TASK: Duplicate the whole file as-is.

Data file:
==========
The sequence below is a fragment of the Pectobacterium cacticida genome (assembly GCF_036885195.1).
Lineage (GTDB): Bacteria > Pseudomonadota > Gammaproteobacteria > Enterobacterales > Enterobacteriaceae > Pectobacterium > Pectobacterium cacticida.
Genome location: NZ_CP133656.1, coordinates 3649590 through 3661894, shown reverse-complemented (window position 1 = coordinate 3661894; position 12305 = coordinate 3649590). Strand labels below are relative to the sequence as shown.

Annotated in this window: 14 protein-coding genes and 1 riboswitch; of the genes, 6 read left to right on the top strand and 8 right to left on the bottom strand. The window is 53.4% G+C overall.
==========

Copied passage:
The sequence below is a fragment of the Pectobacterium cacticida genome (assembly GCF_036885195.1).
Lineage (GTDB): Bacteria > Pseudomonadota > Gammaproteobacteria > Enterobacterales > Enterobacteriaceae > Pectobacterium > Pectobacterium cacticida.
Genome location: NZ_CP133656.1, coordinates 3649590 through 3661894, shown reverse-complemented (window position 1 = coordinate 3661894; position 12305 = coordinate 3649590). Strand labels below are relative to the sequence as shown.

Annotated in this window: 14 protein-coding genes and 1 riboswitch; of the genes, 6 read left to right on the top strand and 8 right to left on the bottom strand. The window is 53.4% G+C overall.